The SMART Board that helps Margie McJames give a very visual Algebra 2 lesson to her students at Okemos High School is just one piece of technology school leaders want to expand in the district.
They're asking voters to support a $6.8 million bond for buses, technology and the infrastructure to support it.
"Compare it to the nervous system," said Steve Vagnozzi, the treasurer for the Okemos Citizens Millage Committee. "It makes everything else work."
Now referendum backers like Vagnozzi have a new ally in their push for new technology: high school seniors just now eligible to vote.
"I'm going to vote for it," Adrienne Chandler said.
Chandler is one of about 100 students who registered to vote when the township clerk came to Okemos High School. Sixty-eight of them will be eligible to vote in next Tuesday's election.
"When you become 18, you can do a lot of things, and one no one really gets excited about is voting," senior Barry McCardel said. "But it's important and it's how our lives are always affected."
McCardel plans on voting yes as well. The bond would pay for more technology to help teachers like SMART Boards and scanning overhead projectors, plus computers and 11 new school buses for the district.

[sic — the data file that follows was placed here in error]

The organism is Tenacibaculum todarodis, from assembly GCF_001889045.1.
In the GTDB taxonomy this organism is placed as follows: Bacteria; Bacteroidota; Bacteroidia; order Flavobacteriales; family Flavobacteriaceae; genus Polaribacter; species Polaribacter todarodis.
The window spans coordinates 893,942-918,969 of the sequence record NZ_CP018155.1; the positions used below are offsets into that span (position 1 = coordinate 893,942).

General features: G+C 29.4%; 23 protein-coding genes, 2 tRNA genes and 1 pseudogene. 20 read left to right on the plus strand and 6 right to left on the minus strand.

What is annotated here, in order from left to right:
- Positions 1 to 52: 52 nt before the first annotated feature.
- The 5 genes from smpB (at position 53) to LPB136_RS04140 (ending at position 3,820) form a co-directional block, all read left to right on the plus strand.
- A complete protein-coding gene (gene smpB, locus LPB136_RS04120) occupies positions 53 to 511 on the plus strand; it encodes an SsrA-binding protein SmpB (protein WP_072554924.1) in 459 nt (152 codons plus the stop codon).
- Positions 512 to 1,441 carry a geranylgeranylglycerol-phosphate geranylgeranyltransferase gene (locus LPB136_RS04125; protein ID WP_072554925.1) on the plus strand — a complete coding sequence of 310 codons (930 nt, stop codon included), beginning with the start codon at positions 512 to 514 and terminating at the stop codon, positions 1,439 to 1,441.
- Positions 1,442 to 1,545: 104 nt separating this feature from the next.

The treasurer of the citizens bond group says the money would put the schools back on their normal computer and bus replacement schedule. It's something he says they haven't been able to do because of state funding.
"Schools in general, not just in Okemos, are struggling," Vagnozzi said.
Voters rejected a technology bond this time last year. This year's scaled-back bond spends less on computers and more on critical writing and other infrastructure upgrades.
Now some students could tip the scales in favor of the plan, even if that technology won't arrive until they've long since graduated.
"It's easy to be apathetic about it but it's also important to look out for siblings and younger kids coming up because that's important for them too."